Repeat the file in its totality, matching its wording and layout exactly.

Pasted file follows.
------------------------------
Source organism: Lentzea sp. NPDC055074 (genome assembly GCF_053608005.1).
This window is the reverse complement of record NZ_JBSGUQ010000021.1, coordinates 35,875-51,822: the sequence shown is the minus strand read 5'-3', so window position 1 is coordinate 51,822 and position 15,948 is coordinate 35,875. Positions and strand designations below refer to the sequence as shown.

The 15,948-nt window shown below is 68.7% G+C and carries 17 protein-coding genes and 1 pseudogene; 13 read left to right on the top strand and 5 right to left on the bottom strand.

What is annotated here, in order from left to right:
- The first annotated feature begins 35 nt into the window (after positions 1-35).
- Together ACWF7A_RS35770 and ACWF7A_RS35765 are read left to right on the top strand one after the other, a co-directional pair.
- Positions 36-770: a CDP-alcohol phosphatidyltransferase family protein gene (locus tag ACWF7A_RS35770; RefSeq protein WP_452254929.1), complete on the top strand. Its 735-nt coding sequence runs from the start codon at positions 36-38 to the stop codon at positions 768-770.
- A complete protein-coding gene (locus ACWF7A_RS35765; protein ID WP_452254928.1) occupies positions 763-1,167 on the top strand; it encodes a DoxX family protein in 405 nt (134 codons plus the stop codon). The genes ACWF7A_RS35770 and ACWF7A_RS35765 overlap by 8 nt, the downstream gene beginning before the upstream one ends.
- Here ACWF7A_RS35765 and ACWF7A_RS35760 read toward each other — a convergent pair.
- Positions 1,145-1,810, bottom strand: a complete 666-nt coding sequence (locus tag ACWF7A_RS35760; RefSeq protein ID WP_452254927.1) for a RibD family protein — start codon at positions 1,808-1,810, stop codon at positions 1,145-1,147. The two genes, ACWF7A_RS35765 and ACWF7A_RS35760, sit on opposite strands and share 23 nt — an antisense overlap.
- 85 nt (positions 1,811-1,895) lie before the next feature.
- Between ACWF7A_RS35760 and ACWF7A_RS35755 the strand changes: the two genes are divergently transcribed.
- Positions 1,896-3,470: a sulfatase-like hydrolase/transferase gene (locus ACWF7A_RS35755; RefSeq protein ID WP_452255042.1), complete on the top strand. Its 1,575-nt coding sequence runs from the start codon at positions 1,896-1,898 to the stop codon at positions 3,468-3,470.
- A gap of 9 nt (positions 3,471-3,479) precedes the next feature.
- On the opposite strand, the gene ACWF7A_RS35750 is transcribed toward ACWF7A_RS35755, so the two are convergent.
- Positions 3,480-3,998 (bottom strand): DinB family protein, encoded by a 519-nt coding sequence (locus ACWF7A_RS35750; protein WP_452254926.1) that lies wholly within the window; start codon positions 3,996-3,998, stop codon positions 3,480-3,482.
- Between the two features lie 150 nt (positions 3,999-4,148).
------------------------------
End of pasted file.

Source organism: Lentzea sp. NPDC055074 (genome assembly GCF_053608005.1).
This window is the reverse complement of record NZ_JBSGUQ010000021.1, coordinates 35,875-51,822: the sequence shown is the minus strand read 5'-3', so window position 1 is coordinate 51,822 and position 15,948 is coordinate 35,875. Positions and strand designations below refer to the sequence as shown.

The 15,948-nt window shown below is 68.7% G+C and carries 17 protein-coding genes and 1 pseudogene; 13 read left to right on the top strand and 5 right to left on the bottom strand.

What is annotated here, in order from left to right:
- The first annotated feature begins 35 nt into the window (after positions 1-35).
- Together ACWF7A_RS35770 and ACWF7A_RS35765 are read left to right on the top strand one after the other, a co-directional pair.
- Positions 36-770: a CDP-alcohol phosphatidyltransferase family protein gene (locus tag ACWF7A_RS35770; RefSeq protein WP_452254929.1), complete on the top strand. Its 735-nt coding sequence runs from the start codon at positions 36-38 to the stop codon at positions 768-770.
- A complete protein-coding gene (locus ACWF7A_RS35765; protein ID WP_452254928.1) occupies positions 763-1,167 on the top strand; it encodes a DoxX family protein in 405 nt (134 codons plus the stop codon). The genes ACWF7A_RS35770 and ACWF7A_RS35765 overlap by 8 nt, the downstream gene beginning before the upstream one ends.
- Here ACWF7A_RS35765 and ACWF7A_RS35760 read toward each other — a convergent pair.
- Positions 1,145-1,810, bottom strand: a complete 666-nt coding sequence (locus tag ACWF7A_RS35760; RefSeq protein ID WP_452254927.1) for a RibD family protein — start codon at positions 1,808-1,810, stop codon at positions 1,145-1,147. The two genes, ACWF7A_RS35765 and ACWF7A_RS35760, sit on opposite strands and share 23 nt — an antisense overlap.
- 85 nt (positions 1,811-1,895) lie before the next feature.
- Between ACWF7A_RS35760 and ACWF7A_RS35755 the strand changes: the two genes are divergently transcribed.
- Positions 1,896-3,470: a sulfatase-like hydrolase/transferase gene (locus ACWF7A_RS35755; RefSeq protein ID WP_452255042.1), complete on the top strand. Its 1,575-nt coding sequence runs from the start codon at positions 1,896-1,898 to the stop codon at positions 3,468-3,470.
- A gap of 9 nt (positions 3,471-3,479) precedes the next feature.
- On the opposite strand, the gene ACWF7A_RS35750 is transcribed toward ACWF7A_RS35755, so the two are convergent.
- Positions 3,480-3,998 (bottom strand): DinB family protein, encoded by a 519-nt coding sequence (locus ACWF7A_RS35750; protein WP_452254926.1) that lies wholly within the window; start codon positions 3,996-3,998, stop codon positions 3,480-3,482.
- Between the two features lie 150 nt (positions 3,999-4,148).